Some of the preceding results about the role of excitatory neurons in gamma oscillations may seem inconsistent. Specifically, Cardin et al. (66) found that gamma frequency stimulation of pyramidal neurons fails to induce gamma oscillations. By contrast, we (67) found that single light flashes to stimulate pyramidal neurons elicit transient gamma oscillations, and Adesnik and Scanziani (69) found that weak, continuous stimulation of pyramidal neurons induces gamma oscillations. A simple interpretation of these results is that weak or transient pyramidal neuron excitation can recruit PV interneurons and initiate gamma oscillations. By contrast, strong rhythmic excitation of pyramidal neurons may fail to elicit network oscillations because such strong stimulation may engage additional network mechanisms that suppress gamma oscillations, e.g. by recruiting activity in non-PV interneurons.
Gamma oscillations have been hypothesized to facilitate interactions between brain regions in a variety of ways. One possibility is that gamma oscillations in local populations of neurons represent a clock, and that the timing of spikes relative to this clock carries some meaning. In particular, cells that receive strong input might fire earlier in the gamma cycle, whereas cells that receive weaker input fire later or not at all (70). A second possibility is that spikes which occur in different sets of neurons but at corresponding phases of a common gamma oscillation might form a distributed representation (16). Specifically, gamma-frequency synchronization among these neurons might facilitate communication between them, by ensuring that inputs from one neuron arrive at another neuron in the same representation during a favorable portions of the gamma cycle (characterized by low levels of inhibitory current) (71, 72). A third possibility is that by synchronizing inputs to a neuron, gamma-frequency oscillations enhance the gain of that neuron, i.e. synchronized inputs will be more likely to elicit a spike than the same number of desynchronized inputs (73, 74). This might explain why long-range gamma-frequency synchrony can increase for neural activity associated with attended stimuli (10) (11, 12, 21) (but (12, 75) suggest that in primary visual cortex, attention may suppress gamma synchrony). Attention-induced increases in gamma-frequency synchrony might increase the impact of neural activity corresponding to attended stimuli on downstream targets.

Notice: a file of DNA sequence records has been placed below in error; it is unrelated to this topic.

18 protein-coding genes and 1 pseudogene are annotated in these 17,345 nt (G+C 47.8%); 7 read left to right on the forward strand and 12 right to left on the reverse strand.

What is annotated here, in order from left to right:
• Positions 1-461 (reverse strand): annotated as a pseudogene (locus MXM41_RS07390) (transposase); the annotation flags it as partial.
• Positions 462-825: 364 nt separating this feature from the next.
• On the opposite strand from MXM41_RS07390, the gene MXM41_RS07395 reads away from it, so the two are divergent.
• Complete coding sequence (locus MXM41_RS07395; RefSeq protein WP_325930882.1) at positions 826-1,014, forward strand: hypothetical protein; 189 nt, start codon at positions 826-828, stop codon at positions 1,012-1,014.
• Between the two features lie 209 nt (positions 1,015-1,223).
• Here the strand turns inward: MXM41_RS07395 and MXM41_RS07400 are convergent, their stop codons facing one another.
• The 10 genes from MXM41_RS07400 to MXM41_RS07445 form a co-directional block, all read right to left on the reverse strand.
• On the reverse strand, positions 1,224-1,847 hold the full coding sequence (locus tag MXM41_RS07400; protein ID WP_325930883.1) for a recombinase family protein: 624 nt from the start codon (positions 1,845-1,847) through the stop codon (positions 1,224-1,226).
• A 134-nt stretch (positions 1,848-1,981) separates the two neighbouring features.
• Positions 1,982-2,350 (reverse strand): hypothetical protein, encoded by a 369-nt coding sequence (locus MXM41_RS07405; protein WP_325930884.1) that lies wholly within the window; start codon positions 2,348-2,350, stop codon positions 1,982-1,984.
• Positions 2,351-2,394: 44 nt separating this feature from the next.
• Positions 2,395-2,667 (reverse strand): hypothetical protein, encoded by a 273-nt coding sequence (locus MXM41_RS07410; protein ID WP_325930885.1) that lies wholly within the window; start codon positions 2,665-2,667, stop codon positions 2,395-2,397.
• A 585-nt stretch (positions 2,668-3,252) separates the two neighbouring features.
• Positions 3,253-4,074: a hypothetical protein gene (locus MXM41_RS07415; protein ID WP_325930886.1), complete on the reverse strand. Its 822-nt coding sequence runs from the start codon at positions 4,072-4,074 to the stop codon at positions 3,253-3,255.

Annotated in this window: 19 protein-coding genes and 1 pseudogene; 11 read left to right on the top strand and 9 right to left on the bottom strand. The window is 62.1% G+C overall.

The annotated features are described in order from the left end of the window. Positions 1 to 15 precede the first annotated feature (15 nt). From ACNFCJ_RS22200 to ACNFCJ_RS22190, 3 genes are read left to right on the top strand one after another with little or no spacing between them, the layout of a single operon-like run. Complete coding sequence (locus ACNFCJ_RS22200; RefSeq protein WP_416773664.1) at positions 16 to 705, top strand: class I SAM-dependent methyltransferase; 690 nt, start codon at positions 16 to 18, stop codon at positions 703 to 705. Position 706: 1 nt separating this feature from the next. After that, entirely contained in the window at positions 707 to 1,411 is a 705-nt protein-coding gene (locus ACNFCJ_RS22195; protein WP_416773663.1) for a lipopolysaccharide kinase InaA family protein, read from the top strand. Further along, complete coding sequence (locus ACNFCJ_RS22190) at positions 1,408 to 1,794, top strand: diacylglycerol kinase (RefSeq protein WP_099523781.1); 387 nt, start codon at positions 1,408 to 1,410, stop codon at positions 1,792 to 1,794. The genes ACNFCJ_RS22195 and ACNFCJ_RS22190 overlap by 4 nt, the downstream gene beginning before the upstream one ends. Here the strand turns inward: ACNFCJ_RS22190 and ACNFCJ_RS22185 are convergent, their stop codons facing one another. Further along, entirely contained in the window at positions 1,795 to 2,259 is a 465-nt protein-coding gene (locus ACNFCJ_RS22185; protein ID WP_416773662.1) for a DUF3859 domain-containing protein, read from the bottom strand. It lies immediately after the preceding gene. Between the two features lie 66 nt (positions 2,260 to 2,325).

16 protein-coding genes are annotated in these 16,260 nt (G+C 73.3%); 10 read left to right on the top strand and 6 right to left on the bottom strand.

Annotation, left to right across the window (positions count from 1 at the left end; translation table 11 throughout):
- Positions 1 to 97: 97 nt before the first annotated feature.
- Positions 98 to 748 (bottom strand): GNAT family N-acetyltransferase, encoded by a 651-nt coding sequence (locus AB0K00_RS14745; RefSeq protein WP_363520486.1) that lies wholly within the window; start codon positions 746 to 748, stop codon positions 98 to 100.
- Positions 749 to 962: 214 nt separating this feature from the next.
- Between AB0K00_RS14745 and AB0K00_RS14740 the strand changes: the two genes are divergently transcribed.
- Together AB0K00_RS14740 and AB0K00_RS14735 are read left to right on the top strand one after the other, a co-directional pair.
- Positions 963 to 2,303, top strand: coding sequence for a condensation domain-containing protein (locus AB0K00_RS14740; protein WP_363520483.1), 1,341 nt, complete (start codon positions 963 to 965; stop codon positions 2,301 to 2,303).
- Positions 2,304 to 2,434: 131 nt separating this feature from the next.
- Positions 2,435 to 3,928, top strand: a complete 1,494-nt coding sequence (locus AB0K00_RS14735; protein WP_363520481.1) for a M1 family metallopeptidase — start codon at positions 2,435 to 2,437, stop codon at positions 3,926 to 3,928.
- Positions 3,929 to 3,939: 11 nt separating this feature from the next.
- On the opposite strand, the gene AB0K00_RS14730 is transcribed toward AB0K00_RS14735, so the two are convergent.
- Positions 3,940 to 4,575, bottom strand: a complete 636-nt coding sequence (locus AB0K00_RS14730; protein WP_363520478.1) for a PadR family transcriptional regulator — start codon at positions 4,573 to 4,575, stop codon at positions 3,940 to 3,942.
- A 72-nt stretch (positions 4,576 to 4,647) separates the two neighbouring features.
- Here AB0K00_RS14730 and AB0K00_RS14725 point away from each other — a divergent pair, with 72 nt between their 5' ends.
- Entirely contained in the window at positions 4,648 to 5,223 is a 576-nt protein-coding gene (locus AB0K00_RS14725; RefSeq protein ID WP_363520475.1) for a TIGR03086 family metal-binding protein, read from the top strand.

To test these ideas, the studies described above also measured how gamma oscillations synchronize firing, and how synchronized rhythmic firing influences neural information processing. First, Cardin et al. found that as hypothesized, optogenetically evoked gamma oscillations synchronize neural responses in somatosensory cortex (66). Specifically, during whisker stimulation, 40 Hz optogenetic stimulation of PV interneurons, which elicits gamma oscillations, also suppresses pyramidal neuron firing at specific phases of the induced oscillation. This tends to concentrate spikes at those specific phases of the oscillation which have low levels of inhibition. Furthermore, 40 Hz stimulation of PV interneurons increases the spike timing precision of responses to whisker stimulation.